Fistulotomy versus fistulectomy for treatment of fistula-in-ano.
Fistula-in-ano is notorious for its frequent exacerbations, recurrences and its chronic condition. The anorectal abscess is an acute inflammatory process that often is the initial manifestation of the underlying anal fistula. (1) and is the chronic condition following inadequate drainage of the abscess. Around 90% of the cases occur due to infected anal glands. (2) Incision and drainage of the abscess cavity will result in complete resolution of the infection in 50% of the patients, whereas in the rest an anal fistula will develop. (3,4) Most patients with an overt fistula have an antecedent history of abscess that drained spontaneously or for which surgical drainage had been performed. (5)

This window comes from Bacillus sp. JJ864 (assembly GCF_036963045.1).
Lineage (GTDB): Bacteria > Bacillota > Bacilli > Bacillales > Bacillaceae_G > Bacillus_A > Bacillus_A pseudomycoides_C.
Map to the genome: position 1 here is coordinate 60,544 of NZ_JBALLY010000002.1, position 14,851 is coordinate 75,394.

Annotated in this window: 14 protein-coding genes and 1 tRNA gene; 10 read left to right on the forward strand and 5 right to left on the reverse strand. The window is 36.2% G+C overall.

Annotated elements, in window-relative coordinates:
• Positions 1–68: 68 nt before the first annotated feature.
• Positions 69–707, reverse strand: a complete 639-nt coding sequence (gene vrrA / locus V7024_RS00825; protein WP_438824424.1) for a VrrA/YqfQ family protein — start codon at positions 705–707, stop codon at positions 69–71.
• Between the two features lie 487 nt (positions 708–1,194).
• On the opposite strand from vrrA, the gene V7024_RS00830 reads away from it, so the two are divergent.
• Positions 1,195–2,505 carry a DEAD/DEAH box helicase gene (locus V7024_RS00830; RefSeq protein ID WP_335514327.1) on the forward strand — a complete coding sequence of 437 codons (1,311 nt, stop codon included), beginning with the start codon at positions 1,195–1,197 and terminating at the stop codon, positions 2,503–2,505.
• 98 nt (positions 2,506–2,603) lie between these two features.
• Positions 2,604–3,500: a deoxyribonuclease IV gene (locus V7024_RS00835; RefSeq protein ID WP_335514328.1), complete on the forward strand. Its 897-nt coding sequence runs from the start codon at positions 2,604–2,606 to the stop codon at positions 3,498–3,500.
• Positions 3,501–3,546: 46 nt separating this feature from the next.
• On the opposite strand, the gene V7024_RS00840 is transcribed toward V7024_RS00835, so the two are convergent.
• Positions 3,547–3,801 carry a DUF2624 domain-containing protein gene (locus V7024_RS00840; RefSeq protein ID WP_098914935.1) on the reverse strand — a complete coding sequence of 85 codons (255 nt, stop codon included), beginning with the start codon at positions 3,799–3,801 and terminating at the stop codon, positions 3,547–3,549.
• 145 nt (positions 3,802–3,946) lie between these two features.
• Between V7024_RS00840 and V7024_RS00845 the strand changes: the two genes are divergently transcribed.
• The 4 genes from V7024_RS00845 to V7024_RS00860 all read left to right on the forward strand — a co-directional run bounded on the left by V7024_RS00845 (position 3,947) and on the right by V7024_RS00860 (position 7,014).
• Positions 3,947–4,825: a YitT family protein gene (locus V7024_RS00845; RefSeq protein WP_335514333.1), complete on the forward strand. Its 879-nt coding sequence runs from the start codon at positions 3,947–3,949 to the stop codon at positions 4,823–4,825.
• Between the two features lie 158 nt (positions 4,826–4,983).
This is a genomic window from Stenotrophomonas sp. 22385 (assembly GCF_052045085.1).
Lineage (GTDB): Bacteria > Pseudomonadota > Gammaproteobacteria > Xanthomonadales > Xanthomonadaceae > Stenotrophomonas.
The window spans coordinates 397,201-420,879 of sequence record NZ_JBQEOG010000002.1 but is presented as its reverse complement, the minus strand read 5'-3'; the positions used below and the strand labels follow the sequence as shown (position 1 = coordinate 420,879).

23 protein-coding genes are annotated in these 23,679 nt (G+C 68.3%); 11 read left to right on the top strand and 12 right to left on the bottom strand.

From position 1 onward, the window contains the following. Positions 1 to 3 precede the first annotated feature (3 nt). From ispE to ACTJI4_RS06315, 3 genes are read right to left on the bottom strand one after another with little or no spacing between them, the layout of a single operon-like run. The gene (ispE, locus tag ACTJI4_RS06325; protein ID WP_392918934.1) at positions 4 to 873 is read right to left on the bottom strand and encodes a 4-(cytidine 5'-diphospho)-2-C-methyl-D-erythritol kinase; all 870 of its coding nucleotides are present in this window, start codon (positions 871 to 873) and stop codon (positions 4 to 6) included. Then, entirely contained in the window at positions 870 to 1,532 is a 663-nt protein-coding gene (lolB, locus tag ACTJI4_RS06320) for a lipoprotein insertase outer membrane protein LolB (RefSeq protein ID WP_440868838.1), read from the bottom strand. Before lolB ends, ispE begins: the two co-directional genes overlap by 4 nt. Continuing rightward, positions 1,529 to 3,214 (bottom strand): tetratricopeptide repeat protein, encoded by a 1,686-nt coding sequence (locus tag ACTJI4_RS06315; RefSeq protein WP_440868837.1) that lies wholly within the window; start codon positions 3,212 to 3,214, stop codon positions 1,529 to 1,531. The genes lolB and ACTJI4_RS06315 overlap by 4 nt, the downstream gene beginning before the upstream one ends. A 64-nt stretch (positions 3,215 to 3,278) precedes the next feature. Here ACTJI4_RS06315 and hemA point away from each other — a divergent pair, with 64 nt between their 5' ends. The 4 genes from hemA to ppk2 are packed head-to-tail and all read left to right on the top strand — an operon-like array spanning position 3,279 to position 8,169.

There are different surgeries mentioned in literature. The ultimate goal of fistula surgery is to eradicate it without disturbing or minimally disturbing the anal sphincter mechanism.
A fistula-in-ano or anal fistula is a chronic abnormal communication, usually lined to some degree by granulation tissue, which runs outwards from the anorectal lumen (The internal opening) to an external opening on the skin of the perineum or buttock (Or rarely, in women, to the vagina). Anal fistulae may be found in association with specific conditions, such as Crohn's disease, tuberculosis, lymphogranuloma venereum, actinomycosis, rectal duplication, foreign body and malignancy (Which may also very rarely arise within a longstanding fistula) and suspicion of these should be aroused if clinical findings are unusual. However, the majority are termed non-specific, idiopathic or cryptoglandular and intersphincteric anal gland infection is deemed central to them. Patients usually complain of intermittent purulent discharge (Which may be bloody) and pain (Which increases until temporary relief occurs when the pus discharges).